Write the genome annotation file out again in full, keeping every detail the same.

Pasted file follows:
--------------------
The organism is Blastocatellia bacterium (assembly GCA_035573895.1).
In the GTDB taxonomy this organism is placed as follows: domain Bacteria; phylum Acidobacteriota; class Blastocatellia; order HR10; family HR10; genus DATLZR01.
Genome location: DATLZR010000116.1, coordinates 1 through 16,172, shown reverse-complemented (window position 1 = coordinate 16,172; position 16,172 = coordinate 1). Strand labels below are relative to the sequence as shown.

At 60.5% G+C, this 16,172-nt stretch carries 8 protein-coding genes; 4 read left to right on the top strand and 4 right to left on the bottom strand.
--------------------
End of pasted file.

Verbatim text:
The organism is Blastocatellia bacterium (assembly GCA_035573895.1).
In the GTDB taxonomy this organism is placed as follows: domain Bacteria; phylum Acidobacteriota; class Blastocatellia; order HR10; family HR10; genus DATLZR01.
Genome location: DATLZR010000116.1, coordinates 1 through 16,172, shown reverse-complemented (window position 1 = coordinate 16,172; position 16,172 = coordinate 1). Strand labels below are relative to the sequence as shown.

At 60.5% G+C, this 16,172-nt stretch carries 8 protein-coding genes; 4 read left to right on the top strand and 4 right to left on the bottom strand.